Disney’s Gargoyles Remastered looks and sounds incredible but remains a bit stuck in the past

This has been an interesting week for platformers, hasn’t it?

Of course, Sonic and Mario are gathering all the headlines like it’s 1990 all over again, but there’s another name to add to that list, swooping in from out of nowhere and it’s Gargoyles Remastered.

Now, some of you would be forgiven for having absolutely no idea what this is. It might even surprise you to learn it’s a licensed Disney property, and based on a long-forgotten cartoon that aired around the same time as the Blue Hedgehog and the Red Plumber during their most tenacious battles.

Like many of the classic 16 Bit Disney Platformers, it follows a very similar trend and style with surprisingly challenging layers but unmistakeable mood and atmosphere, all with typical Disney charm. The original game made fantastic use of lighting and shadow effects to really capture the aesthetics of the popular Saturday Morning Cartoon and the glowup really does pay fantastic homage to that.

But it does pose a very interesting question, why now? Unlike recent Disney re-releases like The Lion King, Aladdin and Jungle Book, this one targets a very specific niche, calling upon fans of either the original game or the cartoon to come out of the woodwork and come back for another go-around. All while releasing in the same window as two of the biggest platformers of the year. It’s a tall order.

With this one being a dormant Disney property as well, it doesn’t even have much modern day recogntion or the traditional backing of the House of Mouse to push it to places other games can only dream of.

Basically, what I’m saying here is, this one is probably going to fly under the radar, get lost in the most competitive sea of gaming this month and perhaps not be the best indicator of the potential of the property for future spinoffs. And it deserves better than that.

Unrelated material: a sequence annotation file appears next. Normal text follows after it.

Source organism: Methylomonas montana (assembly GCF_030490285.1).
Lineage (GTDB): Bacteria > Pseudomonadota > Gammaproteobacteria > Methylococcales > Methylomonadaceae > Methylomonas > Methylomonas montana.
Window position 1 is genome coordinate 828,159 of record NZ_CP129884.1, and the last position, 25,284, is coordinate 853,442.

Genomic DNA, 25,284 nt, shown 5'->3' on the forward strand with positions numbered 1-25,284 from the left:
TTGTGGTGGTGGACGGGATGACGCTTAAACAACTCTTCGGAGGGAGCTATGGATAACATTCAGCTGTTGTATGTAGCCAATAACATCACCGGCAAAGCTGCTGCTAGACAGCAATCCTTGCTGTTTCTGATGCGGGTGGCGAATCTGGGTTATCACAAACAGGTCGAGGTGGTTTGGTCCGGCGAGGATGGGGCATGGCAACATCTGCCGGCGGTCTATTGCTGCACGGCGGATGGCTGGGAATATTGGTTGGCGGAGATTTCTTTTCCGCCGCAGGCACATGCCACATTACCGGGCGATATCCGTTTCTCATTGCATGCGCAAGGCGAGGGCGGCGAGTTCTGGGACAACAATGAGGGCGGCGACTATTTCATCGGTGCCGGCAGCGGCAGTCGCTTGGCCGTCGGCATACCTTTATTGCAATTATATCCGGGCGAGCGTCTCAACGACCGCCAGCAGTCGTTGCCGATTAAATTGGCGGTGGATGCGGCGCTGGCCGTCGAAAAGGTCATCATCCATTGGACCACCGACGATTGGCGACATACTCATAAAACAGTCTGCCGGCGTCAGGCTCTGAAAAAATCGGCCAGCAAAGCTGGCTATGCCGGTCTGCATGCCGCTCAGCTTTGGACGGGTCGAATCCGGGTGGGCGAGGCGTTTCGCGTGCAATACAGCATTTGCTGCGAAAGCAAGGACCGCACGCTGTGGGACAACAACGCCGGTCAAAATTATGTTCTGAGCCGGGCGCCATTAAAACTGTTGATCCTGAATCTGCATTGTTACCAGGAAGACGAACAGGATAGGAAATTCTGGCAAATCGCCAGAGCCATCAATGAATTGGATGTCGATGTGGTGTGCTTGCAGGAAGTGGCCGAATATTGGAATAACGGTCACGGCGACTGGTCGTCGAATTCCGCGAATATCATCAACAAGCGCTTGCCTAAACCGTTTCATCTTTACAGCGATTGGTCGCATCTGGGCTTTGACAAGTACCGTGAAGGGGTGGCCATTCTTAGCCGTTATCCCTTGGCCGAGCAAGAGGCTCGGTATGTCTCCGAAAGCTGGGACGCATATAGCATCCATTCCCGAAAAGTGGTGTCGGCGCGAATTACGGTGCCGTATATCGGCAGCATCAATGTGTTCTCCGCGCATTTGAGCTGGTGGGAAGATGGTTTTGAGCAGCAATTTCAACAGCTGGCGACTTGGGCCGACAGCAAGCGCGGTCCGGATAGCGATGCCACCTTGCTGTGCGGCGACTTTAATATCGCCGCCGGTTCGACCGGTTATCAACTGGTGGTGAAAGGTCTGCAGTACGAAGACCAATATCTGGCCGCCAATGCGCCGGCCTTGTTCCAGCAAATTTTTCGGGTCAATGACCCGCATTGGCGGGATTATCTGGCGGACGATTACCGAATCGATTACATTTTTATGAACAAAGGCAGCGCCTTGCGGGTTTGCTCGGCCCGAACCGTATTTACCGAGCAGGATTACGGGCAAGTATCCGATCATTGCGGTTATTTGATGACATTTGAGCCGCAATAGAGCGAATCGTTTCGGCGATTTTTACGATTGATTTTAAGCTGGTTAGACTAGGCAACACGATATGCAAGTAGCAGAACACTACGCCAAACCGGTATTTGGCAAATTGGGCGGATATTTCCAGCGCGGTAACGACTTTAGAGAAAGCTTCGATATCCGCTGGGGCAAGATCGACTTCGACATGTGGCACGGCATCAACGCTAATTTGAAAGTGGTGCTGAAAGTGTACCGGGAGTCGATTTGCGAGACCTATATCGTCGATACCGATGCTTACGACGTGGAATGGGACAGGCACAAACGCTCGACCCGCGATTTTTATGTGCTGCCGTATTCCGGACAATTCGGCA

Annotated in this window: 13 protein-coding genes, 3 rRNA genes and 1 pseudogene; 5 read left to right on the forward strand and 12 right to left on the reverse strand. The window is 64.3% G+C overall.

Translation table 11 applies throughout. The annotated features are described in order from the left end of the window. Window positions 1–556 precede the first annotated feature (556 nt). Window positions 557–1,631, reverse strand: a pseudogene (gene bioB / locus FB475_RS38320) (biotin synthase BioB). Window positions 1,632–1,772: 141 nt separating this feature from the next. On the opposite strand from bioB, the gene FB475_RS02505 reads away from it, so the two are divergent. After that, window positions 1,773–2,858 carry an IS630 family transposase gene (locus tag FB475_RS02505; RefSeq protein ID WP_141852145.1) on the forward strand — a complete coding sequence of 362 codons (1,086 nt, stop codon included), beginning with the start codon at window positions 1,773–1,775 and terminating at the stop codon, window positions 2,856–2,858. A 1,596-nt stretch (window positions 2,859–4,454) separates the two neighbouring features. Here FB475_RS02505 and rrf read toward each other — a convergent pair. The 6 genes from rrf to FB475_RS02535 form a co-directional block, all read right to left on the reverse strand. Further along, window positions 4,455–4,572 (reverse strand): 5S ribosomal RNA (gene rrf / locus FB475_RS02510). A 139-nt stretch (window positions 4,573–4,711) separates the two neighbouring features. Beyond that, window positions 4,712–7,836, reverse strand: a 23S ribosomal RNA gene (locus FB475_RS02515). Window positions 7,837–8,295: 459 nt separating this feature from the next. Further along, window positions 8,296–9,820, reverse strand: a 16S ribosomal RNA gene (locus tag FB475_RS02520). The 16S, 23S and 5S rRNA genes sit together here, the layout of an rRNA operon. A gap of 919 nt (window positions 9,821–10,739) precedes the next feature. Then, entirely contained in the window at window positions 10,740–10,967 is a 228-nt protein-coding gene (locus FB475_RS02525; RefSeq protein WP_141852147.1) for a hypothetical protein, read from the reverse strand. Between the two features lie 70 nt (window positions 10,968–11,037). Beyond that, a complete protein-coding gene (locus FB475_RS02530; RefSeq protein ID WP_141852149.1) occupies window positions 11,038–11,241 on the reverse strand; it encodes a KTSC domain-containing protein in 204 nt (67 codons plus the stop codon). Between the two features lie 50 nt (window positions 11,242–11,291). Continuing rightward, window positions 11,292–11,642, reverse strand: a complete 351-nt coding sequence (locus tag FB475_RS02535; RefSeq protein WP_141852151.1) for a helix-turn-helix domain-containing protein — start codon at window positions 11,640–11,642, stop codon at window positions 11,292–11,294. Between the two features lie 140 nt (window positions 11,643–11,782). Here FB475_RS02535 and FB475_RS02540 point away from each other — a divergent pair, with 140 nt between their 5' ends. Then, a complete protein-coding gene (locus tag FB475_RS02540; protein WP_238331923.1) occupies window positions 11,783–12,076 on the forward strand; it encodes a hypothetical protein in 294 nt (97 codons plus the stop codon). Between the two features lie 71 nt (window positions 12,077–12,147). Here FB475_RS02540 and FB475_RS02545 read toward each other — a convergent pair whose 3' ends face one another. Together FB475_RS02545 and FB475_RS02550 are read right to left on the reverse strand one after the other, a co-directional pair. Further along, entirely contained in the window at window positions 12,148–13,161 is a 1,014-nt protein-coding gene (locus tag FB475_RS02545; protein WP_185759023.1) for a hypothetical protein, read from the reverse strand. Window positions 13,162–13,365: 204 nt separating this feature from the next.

There’s a reason this one got remade in the first place and it was a cult classic on the Genesis. It reviewed really well and it picked up quite a following, enough that it actually got people to tune into the cartoon. The distinct settings of each level provided enough variety to keep each playthrough interesting and the gothic horror music just wonderfully compliments the murky environments.

Even just the way the game seamlessly spans across time periods to give you a heightened connection to the story through cut scenes and boss battles, and the way the game just deviates from the standard norms of the genre by adding in rolling and flight.

It didn’t get here by accident and you can tell the remaster has been a proper labour of love. As with most games of a similar ilk, you can transition between styles at the tap of a button and really get a true understanding of how good this looks.

Where the original game made smart use of light and darkness to really capture its mood, the artists of Remastered have been able to recreate the cartoon to an incredible level of detail. Goliath literally looks like he’s been ripped out of an episode, fully animated and planted right in the middle of your screen.

The new music is also hauntingly composed, really getting that dramatic, classic essence across that encapsulated the TV show while finding nice melodies to really suit the level design. While the visuals are the thing that will catch most people’s eye, it’s the change in the music I was really impressed by, it sounds absolutely excellent.